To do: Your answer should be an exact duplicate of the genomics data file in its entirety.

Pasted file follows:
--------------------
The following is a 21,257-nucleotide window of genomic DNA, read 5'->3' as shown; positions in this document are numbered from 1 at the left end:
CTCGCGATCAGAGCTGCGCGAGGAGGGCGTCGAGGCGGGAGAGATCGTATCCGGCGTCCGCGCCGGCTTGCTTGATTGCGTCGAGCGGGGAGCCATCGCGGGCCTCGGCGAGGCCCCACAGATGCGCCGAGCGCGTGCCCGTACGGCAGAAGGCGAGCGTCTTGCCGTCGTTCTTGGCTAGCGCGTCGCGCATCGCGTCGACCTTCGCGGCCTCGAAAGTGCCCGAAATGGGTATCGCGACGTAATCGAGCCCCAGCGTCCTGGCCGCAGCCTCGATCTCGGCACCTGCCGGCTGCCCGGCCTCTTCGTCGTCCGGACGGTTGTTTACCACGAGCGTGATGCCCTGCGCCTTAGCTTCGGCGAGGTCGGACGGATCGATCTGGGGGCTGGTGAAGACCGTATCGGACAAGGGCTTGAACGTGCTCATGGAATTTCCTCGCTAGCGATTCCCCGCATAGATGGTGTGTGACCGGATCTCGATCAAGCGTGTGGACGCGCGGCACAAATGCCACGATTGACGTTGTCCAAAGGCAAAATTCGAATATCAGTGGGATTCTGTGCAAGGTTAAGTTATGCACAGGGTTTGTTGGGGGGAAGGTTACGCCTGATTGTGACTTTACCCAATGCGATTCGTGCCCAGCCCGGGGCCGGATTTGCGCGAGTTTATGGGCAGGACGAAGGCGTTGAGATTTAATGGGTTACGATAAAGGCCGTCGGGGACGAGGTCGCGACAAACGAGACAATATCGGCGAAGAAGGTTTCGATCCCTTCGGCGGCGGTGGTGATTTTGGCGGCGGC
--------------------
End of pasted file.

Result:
The following is a 21,257-nucleotide window of genomic DNA, read 5'->3' as shown; positions in this document are numbered from 1 at the left end:
CTCGCGATCAGAGCTGCGCGAGGAGGGCGTCGAGGCGGGAGAGATCGTATCCGGCGTCCGCGCCGGCTTGCTTGATTGCGTCGAGCGGGGAGCCATCGCGGGCCTCGGCGAGGCCCCACAGATGCGCCGAGCGCGTGCCCGTACGGCAGAAGGCGAGCGTCTTGCCGTCGTTCTTGGCTAGCGCGTCGCGCATCGCGTCGACCTTCGCGGCCTCGAAAGTGCCCGAAATGGGTATCGCGACGTAATCGAGCCCCAGCGTCCTGGCCGCAGCCTCGATCTCGGCACCTGCCGGCTGCCCGGCCTCTTCGTCGTCCGGACGGTTGTTTACCACGAGCGTGATGCCCTGCGCCTTAGCTTCGGCGAGGTCGGACGGATCGATCTGGGGGCTGGTGAAGACCGTATCGGACAAGGGCTTGAACGTGCTCATGGAATTTCCTCGCTAGCGATTCCCCGCATAGATGGTGTGTGACCGGATCTCGATCAAGCGTGTGGACGCGCGGCACAAATGCCACGATTGACGTTGTCCAAAGGCAAAATTCGAATATCAGTGGGATTCTGTGCAAGGTTAAGTTATGCACAGGGTTTGTTGGGGGGAAGGTTACGCCTGATTGTGACTTTACCCAATGCGATTCGTGCCCAGCCCGGGGCCGGATTTGCGCGAGTTTATGGGCAGGACGAAGGCGTTGAGATTTAATGGGTTACGATAAAGGCCGTCGGGGACGAGGTCGCGACAAACGAGACAATATCGGCGAAGAAGGTTTCGATCCCTTCGGCGGCGGTGGTGATTTTGGCGGCGGC